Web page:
Use this URL to cite or link to this record in EThOS: https://ethos.bl.uk/OrderDetails.do?uin=uk.bl.ethos.759955
Title: A study of extreme ultraviolet capillary discharge lasers and the ablation of solid targets
Author: Wilson, Sarah
Awarding Body: University of York
Current Institution: University of York
Date of Award: 2018
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Abstract:
This thesis discusses the use of capillary discharge laser output in the Extreme Ultraviolet (EUV) as a means of ablating solid targets. The EUV capillary discharge laser uses a neon like argon plasma as the lasing medium contained within a ceramic capillary. The laser produces a pulse of duration 1.2ns, at a wavelength of 46.9nm, with a repetition rate of up to 10Hz. A review of EUV production and the optical properties of EUV radiation at 46.9nm is given. From this a review of potential focusing methods for the laser is presented. An on-axis spherical mirror has been experimentally tested to give focal spot diameters of 3μm. The characterisation and optimisation of the capillary discharge laser is discussed. Optical spectra have been shown to enable a new method of measuring the average electron temperature of the plasma medium of the laser by modelling it as a black body. Plasma temperatures of approximately 3eV are measured. The capillary discharge laser has been used to ablate solid targets of aluminium, gold, copper and Poly-methyl methacrylate (PMMA). The ablation craters for each target material were measured using an atomic force microscope. Single shot depths of ablation of 1.3μm (Al), 0.9μm (Au), 0.6μm (Cu) and 0.3μm (PMMA) using fluences of approximately 200Jcm-2 were obtained. Ablation depths for aluminium are well modelled assuming ablation only occurs over the EUV attenuation length in the solid. For targets with short attenuation lengths another model based on a propagating ablation wave fits the experimental ablation depths. Both models allow an estimate of the ablated plasma temperature which is typically in the range of 3eV to 50eV, meaning the ablating plasma can be classed as a warm dense plasma.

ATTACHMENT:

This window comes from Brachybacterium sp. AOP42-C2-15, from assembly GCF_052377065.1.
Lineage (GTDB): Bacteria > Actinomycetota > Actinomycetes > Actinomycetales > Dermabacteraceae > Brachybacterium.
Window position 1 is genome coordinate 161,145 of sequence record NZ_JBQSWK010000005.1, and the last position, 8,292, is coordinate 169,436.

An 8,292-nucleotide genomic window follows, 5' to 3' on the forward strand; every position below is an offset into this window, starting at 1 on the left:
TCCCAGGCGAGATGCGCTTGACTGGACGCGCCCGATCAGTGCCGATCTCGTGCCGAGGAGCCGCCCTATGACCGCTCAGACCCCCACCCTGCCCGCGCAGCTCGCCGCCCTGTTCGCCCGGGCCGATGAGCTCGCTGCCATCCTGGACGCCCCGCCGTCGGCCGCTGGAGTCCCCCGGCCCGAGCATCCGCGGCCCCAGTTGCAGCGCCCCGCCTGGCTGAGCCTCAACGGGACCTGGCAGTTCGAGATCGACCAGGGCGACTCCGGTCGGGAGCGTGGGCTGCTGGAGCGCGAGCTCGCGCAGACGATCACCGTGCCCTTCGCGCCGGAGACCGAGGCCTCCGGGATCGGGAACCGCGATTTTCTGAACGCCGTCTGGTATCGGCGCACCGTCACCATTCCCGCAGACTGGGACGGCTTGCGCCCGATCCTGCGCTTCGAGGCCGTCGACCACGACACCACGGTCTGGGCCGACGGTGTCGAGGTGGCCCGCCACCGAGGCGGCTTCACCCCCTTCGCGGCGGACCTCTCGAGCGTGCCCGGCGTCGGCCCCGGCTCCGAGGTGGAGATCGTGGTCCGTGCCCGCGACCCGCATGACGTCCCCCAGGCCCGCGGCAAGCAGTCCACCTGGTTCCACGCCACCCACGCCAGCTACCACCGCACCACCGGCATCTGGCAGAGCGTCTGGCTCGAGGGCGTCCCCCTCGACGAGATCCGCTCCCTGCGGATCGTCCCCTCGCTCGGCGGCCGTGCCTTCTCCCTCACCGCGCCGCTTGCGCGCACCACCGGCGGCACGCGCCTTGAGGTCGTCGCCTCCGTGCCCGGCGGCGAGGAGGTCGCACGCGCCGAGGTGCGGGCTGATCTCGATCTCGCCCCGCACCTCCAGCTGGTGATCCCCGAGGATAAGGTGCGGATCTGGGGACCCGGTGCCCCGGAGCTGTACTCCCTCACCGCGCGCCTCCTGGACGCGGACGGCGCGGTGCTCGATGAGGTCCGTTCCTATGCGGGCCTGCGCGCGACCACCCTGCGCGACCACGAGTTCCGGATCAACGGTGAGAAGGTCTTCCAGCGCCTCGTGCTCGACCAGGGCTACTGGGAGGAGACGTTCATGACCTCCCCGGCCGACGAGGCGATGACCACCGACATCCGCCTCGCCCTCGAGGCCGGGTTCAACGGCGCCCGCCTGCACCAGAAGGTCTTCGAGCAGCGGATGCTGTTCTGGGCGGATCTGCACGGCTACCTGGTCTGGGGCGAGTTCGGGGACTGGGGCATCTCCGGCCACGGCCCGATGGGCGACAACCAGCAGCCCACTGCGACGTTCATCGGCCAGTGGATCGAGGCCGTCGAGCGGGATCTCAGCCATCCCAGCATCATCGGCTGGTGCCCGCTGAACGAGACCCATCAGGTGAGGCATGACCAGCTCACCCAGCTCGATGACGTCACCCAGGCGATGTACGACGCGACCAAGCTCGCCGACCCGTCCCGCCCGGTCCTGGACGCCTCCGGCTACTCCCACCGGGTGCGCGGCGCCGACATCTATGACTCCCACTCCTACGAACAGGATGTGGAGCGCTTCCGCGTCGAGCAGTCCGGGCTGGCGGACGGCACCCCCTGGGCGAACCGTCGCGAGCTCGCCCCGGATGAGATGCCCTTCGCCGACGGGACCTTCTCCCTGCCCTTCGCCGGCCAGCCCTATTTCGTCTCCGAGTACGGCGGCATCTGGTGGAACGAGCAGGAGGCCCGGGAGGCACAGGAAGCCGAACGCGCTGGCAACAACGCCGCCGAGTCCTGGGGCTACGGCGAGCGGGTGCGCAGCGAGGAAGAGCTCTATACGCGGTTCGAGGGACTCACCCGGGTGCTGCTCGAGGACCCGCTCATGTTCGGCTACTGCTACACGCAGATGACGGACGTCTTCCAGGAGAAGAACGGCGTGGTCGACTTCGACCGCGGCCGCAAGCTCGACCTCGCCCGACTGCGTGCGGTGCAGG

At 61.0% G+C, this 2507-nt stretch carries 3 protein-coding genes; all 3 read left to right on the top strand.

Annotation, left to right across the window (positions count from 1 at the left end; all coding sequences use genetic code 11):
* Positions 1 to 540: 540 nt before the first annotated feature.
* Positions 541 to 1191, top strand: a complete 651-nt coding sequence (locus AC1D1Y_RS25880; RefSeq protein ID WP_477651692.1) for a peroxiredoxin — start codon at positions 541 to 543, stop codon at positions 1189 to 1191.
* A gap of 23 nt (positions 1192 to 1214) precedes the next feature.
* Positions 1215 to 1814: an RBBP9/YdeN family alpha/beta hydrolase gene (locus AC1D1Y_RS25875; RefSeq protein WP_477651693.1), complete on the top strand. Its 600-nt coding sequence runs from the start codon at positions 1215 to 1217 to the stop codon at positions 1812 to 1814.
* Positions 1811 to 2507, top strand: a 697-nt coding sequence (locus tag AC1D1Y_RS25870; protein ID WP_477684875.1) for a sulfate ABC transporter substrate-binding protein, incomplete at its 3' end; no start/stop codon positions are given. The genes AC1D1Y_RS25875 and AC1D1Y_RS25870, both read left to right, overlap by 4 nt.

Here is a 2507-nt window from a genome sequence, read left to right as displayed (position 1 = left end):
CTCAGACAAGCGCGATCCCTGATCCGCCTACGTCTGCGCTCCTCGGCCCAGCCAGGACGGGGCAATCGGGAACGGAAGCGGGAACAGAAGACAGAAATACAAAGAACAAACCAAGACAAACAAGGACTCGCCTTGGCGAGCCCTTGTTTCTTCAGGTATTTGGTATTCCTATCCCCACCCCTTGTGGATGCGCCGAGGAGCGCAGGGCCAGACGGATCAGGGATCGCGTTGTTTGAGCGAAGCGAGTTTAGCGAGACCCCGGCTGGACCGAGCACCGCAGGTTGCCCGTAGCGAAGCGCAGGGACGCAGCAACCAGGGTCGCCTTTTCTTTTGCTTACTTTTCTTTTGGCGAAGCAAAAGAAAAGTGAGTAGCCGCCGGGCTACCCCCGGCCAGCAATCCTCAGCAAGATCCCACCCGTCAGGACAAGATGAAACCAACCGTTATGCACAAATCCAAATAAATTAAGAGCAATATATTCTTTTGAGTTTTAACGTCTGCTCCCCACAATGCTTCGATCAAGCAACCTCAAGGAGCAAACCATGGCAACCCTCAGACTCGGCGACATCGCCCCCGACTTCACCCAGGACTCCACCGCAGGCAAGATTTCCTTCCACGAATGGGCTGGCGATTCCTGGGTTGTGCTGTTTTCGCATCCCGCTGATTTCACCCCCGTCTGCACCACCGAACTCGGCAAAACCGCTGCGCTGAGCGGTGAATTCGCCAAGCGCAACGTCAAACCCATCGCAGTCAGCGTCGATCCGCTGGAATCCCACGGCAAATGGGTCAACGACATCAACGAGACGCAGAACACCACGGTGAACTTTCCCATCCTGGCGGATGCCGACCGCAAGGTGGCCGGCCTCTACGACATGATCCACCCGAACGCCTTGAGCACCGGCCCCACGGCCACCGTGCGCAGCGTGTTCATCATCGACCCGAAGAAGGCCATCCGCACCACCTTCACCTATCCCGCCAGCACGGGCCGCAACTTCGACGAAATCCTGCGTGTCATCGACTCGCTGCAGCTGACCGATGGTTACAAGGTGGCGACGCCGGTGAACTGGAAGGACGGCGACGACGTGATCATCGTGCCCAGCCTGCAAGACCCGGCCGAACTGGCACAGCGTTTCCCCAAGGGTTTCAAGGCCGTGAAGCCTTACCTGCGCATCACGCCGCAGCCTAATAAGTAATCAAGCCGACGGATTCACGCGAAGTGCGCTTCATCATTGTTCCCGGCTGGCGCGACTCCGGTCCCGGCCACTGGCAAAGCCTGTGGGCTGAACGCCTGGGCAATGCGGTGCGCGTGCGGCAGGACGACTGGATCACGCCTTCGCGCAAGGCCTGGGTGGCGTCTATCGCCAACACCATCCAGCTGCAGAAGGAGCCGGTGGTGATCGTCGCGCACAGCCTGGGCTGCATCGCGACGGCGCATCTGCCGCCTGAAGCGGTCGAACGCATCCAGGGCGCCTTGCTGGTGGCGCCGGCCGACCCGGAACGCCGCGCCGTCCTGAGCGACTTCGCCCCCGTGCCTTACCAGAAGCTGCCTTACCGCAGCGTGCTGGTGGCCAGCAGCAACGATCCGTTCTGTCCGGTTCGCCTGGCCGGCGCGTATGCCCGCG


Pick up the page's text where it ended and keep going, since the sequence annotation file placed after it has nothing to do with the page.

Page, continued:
Supervisor: Tallents, Greg Sponsor: Not available
Qualification Name: Thesis (Ph.D.) Qualification Level: Doctoral
EThOS ID: uk.bl.ethos.759955  DOI: Not available
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